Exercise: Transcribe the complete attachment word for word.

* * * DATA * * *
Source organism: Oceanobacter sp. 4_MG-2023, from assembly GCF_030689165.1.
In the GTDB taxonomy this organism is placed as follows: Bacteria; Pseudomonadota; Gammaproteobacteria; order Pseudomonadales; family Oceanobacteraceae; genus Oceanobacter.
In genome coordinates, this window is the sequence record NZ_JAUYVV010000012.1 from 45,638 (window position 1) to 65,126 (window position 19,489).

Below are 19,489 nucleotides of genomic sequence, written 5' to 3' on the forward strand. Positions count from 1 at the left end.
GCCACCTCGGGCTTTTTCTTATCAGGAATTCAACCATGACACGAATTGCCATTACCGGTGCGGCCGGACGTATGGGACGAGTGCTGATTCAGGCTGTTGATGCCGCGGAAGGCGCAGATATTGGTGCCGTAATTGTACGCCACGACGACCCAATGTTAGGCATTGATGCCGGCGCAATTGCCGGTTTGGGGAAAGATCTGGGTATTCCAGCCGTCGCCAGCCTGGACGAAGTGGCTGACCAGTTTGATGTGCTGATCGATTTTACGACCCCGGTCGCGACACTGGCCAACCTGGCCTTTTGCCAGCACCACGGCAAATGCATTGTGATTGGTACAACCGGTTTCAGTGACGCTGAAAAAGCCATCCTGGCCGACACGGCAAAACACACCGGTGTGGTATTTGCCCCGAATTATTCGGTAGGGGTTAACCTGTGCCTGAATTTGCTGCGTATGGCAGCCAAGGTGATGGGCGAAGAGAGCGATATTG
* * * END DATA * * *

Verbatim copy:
Source organism: Oceanobacter sp. 4_MG-2023, from assembly GCF_030689165.1.
In the GTDB taxonomy this organism is placed as follows: Bacteria; Pseudomonadota; Gammaproteobacteria; order Pseudomonadales; family Oceanobacteraceae; genus Oceanobacter.
In genome coordinates, this window is the sequence record NZ_JAUYVV010000012.1 from 45,638 (window position 1) to 65,126 (window position 19,489).

Below are 19,489 nucleotides of genomic sequence, written 5' to 3' on the forward strand. Positions count from 1 at the left end.
GCCACCTCGGGCTTTTTCTTATCAGGAATTCAACCATGACACGAATTGCCATTACCGGTGCGGCCGGACGTATGGGACGAGTGCTGATTCAGGCTGTTGATGCCGCGGAAGGCGCAGATATTGGTGCCGTAATTGTACGCCACGACGACCCAATGTTAGGCATTGATGCCGGCGCAATTGCCGGTTTGGGGAAAGATCTGGGTATTCCAGCCGTCGCCAGCCTGGACGAAGTGGCTGACCAGTTTGATGTGCTGATCGATTTTACGACCCCGGTCGCGACACTGGCCAACCTGGCCTTTTGCCAGCACCACGGCAAATGCATTGTGATTGGTACAACCGGTTTCAGTGACGCTGAAAAAGCCATCCTGGCCGACACGGCAAAACACACCGGTGTGGTATTTGCCCCGAATTATTCGGTAGGGGTTAACCTGTGCCTGAATTTGCTGCGTATGGCAGCCAAGGTGATGGGCGAAGAGAGCGATATTG